According to Süddeutsche Zeitung, the vehicle’s top hatch – namely, the "two-man hatch in the rear troop compartment" – cannot be hermetically sealed, so in case of a heavy rainfall water can literally penetrate the IFV’s defenses.
Rheinmetall AG, which handles the manufacturing of Puma together with Krauss-Maffei Wegmann, declared that "under real conditions of use it has been discovered that the roof hatch of the Puma infantry fighting vehicle requires improvement."
Indeed, the company had to develop a new insulation device and started installing it on the defective vehicles begining this spring, claiming that the problem has been isolated and solved. However, it remains unclear exactly how this defect avoided detection during factory trials.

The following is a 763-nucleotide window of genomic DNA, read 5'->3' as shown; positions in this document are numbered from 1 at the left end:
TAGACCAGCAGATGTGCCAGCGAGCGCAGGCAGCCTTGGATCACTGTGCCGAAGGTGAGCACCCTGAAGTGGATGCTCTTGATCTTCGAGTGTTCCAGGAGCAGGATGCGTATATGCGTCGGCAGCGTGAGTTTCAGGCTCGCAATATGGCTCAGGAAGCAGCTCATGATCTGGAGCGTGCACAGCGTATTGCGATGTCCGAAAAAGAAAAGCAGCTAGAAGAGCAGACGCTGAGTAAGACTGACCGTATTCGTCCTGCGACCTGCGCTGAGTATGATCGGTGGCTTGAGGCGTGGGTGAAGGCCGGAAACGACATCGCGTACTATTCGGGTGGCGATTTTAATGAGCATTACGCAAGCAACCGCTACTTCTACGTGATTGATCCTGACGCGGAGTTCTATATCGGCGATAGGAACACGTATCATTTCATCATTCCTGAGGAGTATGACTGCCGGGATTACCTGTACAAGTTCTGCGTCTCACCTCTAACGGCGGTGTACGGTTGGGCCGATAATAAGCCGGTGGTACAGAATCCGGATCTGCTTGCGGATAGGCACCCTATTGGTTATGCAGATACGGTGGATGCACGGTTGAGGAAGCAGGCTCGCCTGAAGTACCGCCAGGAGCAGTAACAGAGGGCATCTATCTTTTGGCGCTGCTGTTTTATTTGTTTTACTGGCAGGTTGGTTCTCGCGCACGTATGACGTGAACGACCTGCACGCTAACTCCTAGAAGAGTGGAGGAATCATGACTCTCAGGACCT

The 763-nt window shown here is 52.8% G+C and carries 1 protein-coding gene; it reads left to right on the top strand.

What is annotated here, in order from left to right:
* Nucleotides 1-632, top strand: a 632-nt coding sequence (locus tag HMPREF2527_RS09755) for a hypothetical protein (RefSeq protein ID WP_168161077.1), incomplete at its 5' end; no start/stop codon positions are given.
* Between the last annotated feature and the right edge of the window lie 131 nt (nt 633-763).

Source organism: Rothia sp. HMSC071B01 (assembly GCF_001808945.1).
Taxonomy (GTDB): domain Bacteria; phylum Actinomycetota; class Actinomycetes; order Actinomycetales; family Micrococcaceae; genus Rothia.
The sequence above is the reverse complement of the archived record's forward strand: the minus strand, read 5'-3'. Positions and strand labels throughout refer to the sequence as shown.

It should be noted that this defect was in fact discovered by the German Defense Ministry back during the second quarter of 2015, and a "singular case" of a non-hermetically sealed Puma’s hatch occurred in 2013, the newspaper points out.
However, the ministry didn't bother to mention this defect in its latest report, claiming that it has a "relatively low impact on operational readiness."
"It remains to be seen whether the mechanized infantry soldiers will share this sentiment when autumn and rainy weather come," the newspaper remarks.